What This Means for COVID-19 Waivers and Funding in the Healthcare Industry
On May 11, 2023, the Department of Health and Human Services (HHS) officially ended the COVID-19 Public Health Emergency (PHE).
According to Section 319 of the Public Health Service Act, agencies and state governments are permitted to take certain emergency actions when there is a PHE. During the COVID-19 PHE, these agencies issued grants, awards, and flexibilities to healthcare providers to continue taking care of their patients during the worst parts of the pandemic. The expiration of the PHE designation has a significant impact on COVID-era funding and flexibilities hospitals, physicians, and other healthcare providers have to understand and plan for.
What healthcare flexibilities were enacted during the COVID-19 PHE?
During COVID, the federal government wanted to make healthcare more accessible and flexible during a time when public health was of a top concern for the country. Here are just a few of the changes that were enacted for this purpose:
- Allowing providers to offer telehealth services for an expanded range of healthcare services, including mental health
- Expanded health care coverage for those on Medicaid or those using insurance policies purchased through the Affordable Care Act (ACA) marketplace
- Cash funding directly to healthcare providers
- Reduced provider reporting requirements
- Eliminated or reduced quality checks
- Covered costs for COVID-19 tests, treatments, and vaccines
- Changes in services provided by and training requirements by non-physician providers
Will these flexibilities be expiring?
Now that the PHE has expired, many of these flexibilities are changing or eliminated altogether, and healthcare providers should be prepared to adjust their operational strategies and adjust their budgets accordingly. Here are some of the most notable changes for healthcare providers.
Telehealth and Home Health Services
During the PHE, the federal government and many states increased access to healthcare by changing how telehealth and home health services were reimbursed. For example, during the PHE, practitioners could bill at a higher rate for telehealth than in the past, and Medicare began covering telehealth for behavior health visits. Currently, lawmakers are looking for ways they can extend these policies, and some are even arguing to make them permanent. But until official laws and regulations are finalized, healthcare providers are in limbo. Providers should consult with their legal teams and accountants about their go-to market strategy .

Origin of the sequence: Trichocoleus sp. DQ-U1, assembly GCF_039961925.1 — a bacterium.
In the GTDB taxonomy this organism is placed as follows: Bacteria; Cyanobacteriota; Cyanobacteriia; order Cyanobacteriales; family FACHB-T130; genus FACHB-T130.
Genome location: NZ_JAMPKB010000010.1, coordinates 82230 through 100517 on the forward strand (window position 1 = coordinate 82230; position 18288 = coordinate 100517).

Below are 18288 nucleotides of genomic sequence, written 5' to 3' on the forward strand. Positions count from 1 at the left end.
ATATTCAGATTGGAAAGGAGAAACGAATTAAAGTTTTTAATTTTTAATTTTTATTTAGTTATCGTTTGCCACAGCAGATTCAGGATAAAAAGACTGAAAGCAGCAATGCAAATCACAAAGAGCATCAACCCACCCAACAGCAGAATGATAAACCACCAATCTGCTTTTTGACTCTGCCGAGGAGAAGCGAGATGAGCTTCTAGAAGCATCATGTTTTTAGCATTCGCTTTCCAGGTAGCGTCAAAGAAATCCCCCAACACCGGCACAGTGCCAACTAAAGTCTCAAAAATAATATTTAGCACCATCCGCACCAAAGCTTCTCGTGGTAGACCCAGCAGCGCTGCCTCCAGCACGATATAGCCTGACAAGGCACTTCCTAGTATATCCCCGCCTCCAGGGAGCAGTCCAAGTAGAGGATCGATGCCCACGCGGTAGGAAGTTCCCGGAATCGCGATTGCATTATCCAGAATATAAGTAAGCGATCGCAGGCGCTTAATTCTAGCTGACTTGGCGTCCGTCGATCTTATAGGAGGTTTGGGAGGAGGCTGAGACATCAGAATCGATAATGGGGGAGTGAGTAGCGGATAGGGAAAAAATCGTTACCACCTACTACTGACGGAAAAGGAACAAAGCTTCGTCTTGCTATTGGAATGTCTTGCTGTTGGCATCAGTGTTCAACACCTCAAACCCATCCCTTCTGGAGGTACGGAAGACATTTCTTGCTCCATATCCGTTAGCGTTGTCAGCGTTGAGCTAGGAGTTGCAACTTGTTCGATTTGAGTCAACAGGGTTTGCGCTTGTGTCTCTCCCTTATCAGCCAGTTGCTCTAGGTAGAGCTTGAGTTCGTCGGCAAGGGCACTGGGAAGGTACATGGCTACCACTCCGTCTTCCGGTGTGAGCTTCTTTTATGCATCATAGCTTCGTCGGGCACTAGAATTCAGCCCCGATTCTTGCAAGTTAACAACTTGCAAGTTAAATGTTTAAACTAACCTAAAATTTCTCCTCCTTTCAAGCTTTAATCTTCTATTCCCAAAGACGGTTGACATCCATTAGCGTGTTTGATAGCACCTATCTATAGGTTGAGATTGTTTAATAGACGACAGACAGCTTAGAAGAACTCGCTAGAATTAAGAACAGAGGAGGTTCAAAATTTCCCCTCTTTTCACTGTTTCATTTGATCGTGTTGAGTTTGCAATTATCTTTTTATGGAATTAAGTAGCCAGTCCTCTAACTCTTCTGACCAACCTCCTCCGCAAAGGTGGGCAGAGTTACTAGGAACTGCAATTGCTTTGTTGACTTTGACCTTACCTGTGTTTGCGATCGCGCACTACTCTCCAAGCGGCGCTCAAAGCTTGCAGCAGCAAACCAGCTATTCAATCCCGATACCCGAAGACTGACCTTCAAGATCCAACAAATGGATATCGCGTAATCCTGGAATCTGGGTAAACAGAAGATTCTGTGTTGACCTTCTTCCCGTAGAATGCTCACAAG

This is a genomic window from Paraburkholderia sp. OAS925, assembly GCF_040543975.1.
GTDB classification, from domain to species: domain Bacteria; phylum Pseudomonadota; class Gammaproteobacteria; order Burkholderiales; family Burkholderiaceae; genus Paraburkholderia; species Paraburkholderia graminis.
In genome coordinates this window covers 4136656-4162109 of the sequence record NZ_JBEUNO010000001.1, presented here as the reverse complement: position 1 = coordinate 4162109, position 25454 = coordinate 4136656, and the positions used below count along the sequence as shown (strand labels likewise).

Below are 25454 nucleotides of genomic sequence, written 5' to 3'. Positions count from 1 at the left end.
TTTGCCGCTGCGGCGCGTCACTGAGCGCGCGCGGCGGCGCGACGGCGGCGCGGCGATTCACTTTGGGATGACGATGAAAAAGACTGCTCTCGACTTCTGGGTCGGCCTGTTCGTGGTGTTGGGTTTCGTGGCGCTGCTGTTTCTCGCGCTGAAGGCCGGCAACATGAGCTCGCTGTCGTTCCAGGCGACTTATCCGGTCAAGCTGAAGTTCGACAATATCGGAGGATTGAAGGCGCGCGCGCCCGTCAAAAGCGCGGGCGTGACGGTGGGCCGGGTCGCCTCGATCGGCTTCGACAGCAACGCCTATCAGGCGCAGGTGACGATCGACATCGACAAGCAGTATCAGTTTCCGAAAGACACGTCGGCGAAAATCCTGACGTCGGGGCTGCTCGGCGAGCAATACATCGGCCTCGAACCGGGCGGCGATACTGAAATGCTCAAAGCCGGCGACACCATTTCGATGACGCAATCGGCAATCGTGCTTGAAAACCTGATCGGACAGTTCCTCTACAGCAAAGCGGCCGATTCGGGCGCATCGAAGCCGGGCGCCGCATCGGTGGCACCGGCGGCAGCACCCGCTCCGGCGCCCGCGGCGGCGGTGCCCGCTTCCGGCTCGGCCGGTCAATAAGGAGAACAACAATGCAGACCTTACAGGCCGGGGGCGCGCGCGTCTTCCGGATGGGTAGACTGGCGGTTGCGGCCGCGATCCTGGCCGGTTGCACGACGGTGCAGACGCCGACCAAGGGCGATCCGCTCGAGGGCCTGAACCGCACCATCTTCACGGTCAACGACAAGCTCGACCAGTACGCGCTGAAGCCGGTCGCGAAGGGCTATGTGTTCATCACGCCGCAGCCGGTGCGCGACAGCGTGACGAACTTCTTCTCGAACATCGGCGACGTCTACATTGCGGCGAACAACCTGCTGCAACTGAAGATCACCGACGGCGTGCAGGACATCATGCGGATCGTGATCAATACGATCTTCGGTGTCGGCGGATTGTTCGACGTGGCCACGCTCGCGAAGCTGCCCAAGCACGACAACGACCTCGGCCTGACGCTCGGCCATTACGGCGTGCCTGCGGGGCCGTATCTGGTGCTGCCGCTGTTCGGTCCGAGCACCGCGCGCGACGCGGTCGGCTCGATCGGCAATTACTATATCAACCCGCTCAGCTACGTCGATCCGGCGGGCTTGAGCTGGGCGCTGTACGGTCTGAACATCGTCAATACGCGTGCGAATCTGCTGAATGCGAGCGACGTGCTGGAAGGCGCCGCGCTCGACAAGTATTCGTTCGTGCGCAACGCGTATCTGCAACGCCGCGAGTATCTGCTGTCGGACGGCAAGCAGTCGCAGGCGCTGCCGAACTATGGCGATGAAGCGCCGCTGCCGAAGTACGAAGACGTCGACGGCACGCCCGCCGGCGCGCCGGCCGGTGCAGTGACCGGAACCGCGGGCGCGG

During the PHE, the federal government required states participating in federal covid assistance to have continuous enrollment conditions for Medicaid. Although the Consolidated Appropriations Act (CAA) of 2023 unlinked these continuous enrollment requirements from the expiring PHE, this requirement is set to end on March 31, 2023. This means that as of April 1, 2023, many individuals could lose Medicaid coverage if they no longer qualify under their state’s enrollment conditions.
To help improve access to coverage, the Centers for Medicare and Medicaid Services (CMS) allows beneficiaries who are no longer eligible for Medicare coverage to transition into an ACA-approved plan, even if it is outside of the annual enrollment period. This unwinding period is typically 12 months, which gives states the opportunity to educate individuals on how they can prove eligibility for Medicaid under the non-PHE rules, or how they can find alternate coverage, like with an employer’s plan or through the ACA Marketplace.
Affordability of Coverage
During the PHE, healthcare was made more affordable through federal subsidies for individuals seeking insurance through the ACA. Despite the expiration of this benefit under the PHE coverage, the Biden administration extended COVID-era ACA subsidies through the year 2025 under the Inflation Reduction Act.
Financial Relief for Providers
Providers and hospitals were eligible for many different relief packages during the PHE, including the Provider Relief Fund, the Paycheck Protection Program, the COVID-19 Accelerated and Advance Payments Program, the New COVID-19 Treatment Add-on Payment, and others. However, the applications for these programs closed and funds were depleted even before expiration of the PHE.
While CMS does have a few programs still in effect that benefit hospitals and clinicians in 2023, the waivers that were in place during the PHE are set to expire at the end of 2023. This means that program participants will likely be subject to full program requirements beginning in 2024.
Medicare and Medicaid Coverage for COVID-19-Specific Policies
COVID-19-specific coverage is changing with the end of the PHE. Costs incurred for at home diagnostic tests and monoclonal antibody treatments may not be covered under all federal and state programs and reimbursement policies may vary across programs.
Hospitals, physicians’ offices, and others in the healthcare industry will need to take a close look at the allowances that were given at the beginning of the pandemic to see what is changing. With the expiration of the PHE, providers may have to adjust what services are offered, what amounts are reimbursable, how treatments are scheduled, and how to best meet the healthcare needs of their communities. LaPorte recommends that healthcare providers reach out to their reimbursement consultants, legal teams, and accounting professionals to better understand the regulatory ramifications of this change so that they are best prepared for these changes in the ensuing months and years.